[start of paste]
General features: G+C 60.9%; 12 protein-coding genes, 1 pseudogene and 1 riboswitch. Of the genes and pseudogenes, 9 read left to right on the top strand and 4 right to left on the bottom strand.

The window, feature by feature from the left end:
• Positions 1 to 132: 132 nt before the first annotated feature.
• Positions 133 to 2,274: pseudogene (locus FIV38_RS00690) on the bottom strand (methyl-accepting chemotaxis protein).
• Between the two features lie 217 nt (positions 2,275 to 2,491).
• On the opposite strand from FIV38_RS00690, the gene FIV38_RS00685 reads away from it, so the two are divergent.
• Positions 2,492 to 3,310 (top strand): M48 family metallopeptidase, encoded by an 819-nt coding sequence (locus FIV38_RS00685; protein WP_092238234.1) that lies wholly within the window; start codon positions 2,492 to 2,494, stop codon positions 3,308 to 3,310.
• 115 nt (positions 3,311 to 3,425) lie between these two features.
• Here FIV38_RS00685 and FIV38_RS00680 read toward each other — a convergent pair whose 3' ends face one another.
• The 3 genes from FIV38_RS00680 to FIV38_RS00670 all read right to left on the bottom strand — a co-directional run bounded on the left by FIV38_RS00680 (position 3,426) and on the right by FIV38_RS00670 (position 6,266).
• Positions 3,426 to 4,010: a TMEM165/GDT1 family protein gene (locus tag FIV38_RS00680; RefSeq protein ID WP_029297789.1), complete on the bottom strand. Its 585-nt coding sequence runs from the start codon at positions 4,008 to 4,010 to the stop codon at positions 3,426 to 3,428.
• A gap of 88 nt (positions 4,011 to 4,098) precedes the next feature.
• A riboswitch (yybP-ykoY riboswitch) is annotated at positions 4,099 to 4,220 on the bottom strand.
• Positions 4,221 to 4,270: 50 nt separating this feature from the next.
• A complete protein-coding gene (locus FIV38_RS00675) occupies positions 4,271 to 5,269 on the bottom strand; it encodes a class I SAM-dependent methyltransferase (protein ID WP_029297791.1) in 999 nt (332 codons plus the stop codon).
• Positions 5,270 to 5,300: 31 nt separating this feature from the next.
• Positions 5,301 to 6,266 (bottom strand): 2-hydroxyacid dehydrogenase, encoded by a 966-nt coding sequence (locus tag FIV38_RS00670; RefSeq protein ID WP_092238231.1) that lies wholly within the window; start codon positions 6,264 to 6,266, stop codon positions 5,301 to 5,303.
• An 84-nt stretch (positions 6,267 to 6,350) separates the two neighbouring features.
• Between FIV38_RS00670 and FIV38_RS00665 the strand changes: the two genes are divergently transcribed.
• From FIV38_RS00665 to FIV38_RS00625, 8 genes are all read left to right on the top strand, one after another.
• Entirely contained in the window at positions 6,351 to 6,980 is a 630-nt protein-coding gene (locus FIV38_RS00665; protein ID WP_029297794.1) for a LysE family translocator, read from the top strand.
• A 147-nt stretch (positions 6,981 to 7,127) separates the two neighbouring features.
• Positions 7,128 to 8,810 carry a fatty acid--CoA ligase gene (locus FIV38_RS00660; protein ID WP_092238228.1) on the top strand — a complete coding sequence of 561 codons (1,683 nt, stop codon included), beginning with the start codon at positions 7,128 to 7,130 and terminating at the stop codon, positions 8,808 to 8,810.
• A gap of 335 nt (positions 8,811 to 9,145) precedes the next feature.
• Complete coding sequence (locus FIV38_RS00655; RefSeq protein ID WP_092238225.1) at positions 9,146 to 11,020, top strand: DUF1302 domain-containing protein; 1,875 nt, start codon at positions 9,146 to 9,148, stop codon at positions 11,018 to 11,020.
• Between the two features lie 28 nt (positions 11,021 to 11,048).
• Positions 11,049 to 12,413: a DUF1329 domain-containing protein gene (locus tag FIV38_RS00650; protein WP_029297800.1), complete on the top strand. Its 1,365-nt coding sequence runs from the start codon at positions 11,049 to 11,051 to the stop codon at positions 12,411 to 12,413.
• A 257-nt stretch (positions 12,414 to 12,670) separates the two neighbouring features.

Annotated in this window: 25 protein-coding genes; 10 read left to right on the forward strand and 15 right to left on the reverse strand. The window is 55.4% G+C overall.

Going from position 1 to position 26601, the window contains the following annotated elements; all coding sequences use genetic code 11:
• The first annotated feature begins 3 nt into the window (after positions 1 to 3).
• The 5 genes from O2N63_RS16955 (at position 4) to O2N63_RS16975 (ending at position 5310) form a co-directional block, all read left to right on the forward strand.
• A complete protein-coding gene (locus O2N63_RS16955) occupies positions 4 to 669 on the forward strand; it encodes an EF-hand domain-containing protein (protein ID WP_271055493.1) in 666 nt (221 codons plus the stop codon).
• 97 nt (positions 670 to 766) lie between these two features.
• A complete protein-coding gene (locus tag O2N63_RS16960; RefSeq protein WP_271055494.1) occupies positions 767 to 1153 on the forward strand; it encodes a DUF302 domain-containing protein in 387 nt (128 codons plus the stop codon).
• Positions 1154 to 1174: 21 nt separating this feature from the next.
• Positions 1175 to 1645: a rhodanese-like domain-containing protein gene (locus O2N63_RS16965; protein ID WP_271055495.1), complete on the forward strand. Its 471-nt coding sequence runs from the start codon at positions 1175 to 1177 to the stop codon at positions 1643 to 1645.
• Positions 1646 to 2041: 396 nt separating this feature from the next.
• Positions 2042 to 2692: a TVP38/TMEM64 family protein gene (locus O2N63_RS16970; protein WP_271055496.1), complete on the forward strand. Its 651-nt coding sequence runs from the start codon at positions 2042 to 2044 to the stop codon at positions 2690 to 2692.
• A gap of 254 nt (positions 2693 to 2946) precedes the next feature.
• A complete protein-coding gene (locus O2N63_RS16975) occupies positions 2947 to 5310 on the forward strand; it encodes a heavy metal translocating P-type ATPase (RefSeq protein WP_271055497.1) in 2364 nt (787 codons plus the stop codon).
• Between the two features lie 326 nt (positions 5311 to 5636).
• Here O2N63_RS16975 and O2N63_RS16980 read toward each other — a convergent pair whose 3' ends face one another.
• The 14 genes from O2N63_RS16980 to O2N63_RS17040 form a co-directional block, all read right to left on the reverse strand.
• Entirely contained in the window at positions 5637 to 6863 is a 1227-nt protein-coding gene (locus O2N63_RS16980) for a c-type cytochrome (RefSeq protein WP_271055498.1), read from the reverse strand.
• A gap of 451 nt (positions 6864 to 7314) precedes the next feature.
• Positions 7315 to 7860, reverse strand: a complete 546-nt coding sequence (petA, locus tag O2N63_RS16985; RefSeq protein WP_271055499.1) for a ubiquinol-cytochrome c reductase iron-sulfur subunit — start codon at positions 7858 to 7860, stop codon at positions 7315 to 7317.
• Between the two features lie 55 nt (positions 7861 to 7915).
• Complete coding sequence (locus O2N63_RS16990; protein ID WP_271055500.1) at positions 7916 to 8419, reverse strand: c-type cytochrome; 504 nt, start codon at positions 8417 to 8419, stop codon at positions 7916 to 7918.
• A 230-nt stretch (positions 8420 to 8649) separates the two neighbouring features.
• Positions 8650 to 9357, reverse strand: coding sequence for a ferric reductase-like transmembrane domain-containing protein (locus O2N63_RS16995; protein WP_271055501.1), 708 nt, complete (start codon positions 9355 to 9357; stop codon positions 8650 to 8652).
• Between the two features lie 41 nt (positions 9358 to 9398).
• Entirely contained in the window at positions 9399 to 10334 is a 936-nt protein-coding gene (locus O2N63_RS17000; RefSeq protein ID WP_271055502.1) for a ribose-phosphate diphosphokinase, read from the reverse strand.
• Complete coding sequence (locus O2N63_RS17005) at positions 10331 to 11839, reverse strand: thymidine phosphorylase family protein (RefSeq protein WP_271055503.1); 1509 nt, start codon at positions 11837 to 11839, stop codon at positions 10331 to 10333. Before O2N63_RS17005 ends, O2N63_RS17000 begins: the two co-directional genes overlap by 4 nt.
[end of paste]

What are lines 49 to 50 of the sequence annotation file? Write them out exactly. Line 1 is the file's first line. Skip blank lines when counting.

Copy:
• Complete coding sequence (locus O2N63_RS16990; protein ID WP_271055500.1) at positions 7916 to 8419, reverse strand: c-type cytochrome; 504 nt, start codon at positions 8417 to 8419, stop codon at positions 7916 to 7918.
• A 230-nt stretch (positions 8420 to 8649) separates the two neighbouring features.